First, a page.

STANFORD, Calif. -- David Shaw was having flashbacks. In seconds, the Stanford head coach and former Cardinal wide receiver was re-running every funky play and freaky scenario and wacky finish that have been historic staples of the Big Game.
Here’s the scene on a rainy Saturday night at Stanford Stadium: Cal scores a touchdown with 14 seconds left to cut Stanford’s lead to 31-28. Here comes the onside kick. Anything can happen, right? A Cal recovery and Hail Mary? The ball bounces off of seven Stanford players and Cal converts a 65-yard field goal? It’s the Big Game. Seems plausible. At least at the time.
“I got The Play going through my head. I got the 1990 crazy game with the onside kicks going through my head,” Shaw said. “We just supported our defense. Even if they went down and scored, we made them take so much time off the clock. We knew if we got the onside kick the game was over.”
And it was. The onside kick went right to tight end Coby Fleener, who caught the ball on the one hop, cradled and dropped. No crazy bounces. No students or trombones appeared on the field until the clock read 0:00. Game over. Stanford wins the 114th Big Game. The Axe stays in Palo Alto for at least another year.
“There is still with 14 seconds – you’re thinking about The Play – you never know what can happen – ‘The band is on the field,’” said defensive end Ben Gardner, recalling Joe Starkey’s famous call from the 1982 game. “Luckily, the band stayed in their seats and Coby was able to recover the onside kick. He saved us.”
Aside from the late-game Cal heroics, it was standard Stanford. A slow start on offense before the Cardinal picked it up in the second half and – seemingly— pulled away behind two touchdown passes from Andrew Luck.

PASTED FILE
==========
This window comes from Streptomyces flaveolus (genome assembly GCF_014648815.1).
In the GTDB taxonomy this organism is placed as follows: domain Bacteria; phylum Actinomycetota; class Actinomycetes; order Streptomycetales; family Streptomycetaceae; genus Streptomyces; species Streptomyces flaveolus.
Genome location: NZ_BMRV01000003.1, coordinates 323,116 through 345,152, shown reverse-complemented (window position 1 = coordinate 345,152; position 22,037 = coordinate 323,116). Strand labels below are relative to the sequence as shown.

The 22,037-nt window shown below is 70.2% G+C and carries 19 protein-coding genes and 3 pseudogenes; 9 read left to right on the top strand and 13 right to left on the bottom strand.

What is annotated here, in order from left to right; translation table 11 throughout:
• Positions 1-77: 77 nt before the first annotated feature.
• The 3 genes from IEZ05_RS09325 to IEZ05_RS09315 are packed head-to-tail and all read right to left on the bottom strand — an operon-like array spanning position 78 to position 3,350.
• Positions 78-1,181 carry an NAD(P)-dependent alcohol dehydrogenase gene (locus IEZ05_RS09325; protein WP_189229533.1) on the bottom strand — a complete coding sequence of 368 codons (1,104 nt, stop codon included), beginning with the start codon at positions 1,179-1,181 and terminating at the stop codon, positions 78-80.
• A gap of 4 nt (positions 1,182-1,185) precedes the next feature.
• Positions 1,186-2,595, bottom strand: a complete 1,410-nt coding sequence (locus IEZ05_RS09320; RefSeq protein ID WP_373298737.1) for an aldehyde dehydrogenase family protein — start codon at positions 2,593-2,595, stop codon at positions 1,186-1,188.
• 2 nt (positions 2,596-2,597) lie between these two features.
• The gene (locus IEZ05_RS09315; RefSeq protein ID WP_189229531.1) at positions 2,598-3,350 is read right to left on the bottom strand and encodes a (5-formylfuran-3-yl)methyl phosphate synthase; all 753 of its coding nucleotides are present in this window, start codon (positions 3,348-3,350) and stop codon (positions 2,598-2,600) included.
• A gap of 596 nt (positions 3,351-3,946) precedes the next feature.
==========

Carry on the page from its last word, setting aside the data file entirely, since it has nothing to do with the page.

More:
The Cardinal were coming off their first loss of the season – a 53-30 schooling by the Oregon Ducks – that dashed (maybe?) their national title hopes. Luck in particular didn’t have that great of a game. Like his teammates, he was anxious to get back on the field.
“The best medicine, I guess is football when you’ve lost a game,” said Luck, who finished 20-of-30 for 257 yards, an interception (which came when Ty Montgomery slipped and fell on his route) and two touchdowns. “It was good to get out and play a quality opponent in a rivalry game.”
And despite the rain and the cold, the rivalry game proved to be as advertised. The Cardinal struck first. Following a Cal fumble, Montgomery scored on a 34-yard end-around. But after a Giorgio Tavecchio field goal and Luck’s interception – his fifth in four games – Cal took a 10-7 lead.
“It was tough sledding,” Shaw said. “We didn’t make some plays early in the game that I thought we should have and they took advantage of it and came storming back … It wasn’t pretty. But doggone it we fought to the end and got the win.”
The Cardinal returned to their ground game in the second quarter, rushing for 85 yards, which included a 6-yard Tyler Gaffney touchdown run.
But Cal quarterback Zach Maynard wouldn’t let the Axe go that easily. He orchestrated a touchdown drive early in the fourth and the final-minute dramatics that ended with the onside kick.
Safety Delano Howell called it a character victory for the Cardinal.
“We understood that how we responded to the loss last week was a challenge to our character,” said Howell, who finished with seven tackles and a fumble recovery. “Grown men, they respond in a positive way. They don’t reflect on the past or use that in a negative manner or in an adverse way. In order to prove who we were as a team, we had to come out and make a statement tonight.”
And there were, of course, the standard missed tackles in the open field. Wouldn’t be a Stanford game without them. But it’s a win – and that’s exactly what this team needed in the wake of last week’s crippling loss to the Ducks.
“I think we were looser as a team,” Gardner said. “The nature of last week’s game, the national implications. Now we’re playing like a team with nothing to lose, because we don’t. We’re a team fighting for a BCS bowl and we know that. But we knew we had to come out and play looser than we did last week because we made too many mistakes last week and that’s partly because we were tight. At the same time, it’s Cal. We knew they’d try to punch us in the mouth. We had to play our game. It wasn’t always pretty. But we got the win and the Axe is staying here.”
For Luck, it caps a conference career that ends with back-to-back wins over Stanford’s oldest rival.
“It means a lot,” he said. “It will mean more once the season is over when you get to reminisce. But I feel very grateful and blessed to have won two games in a row against them and retain the Axe for at least another year.”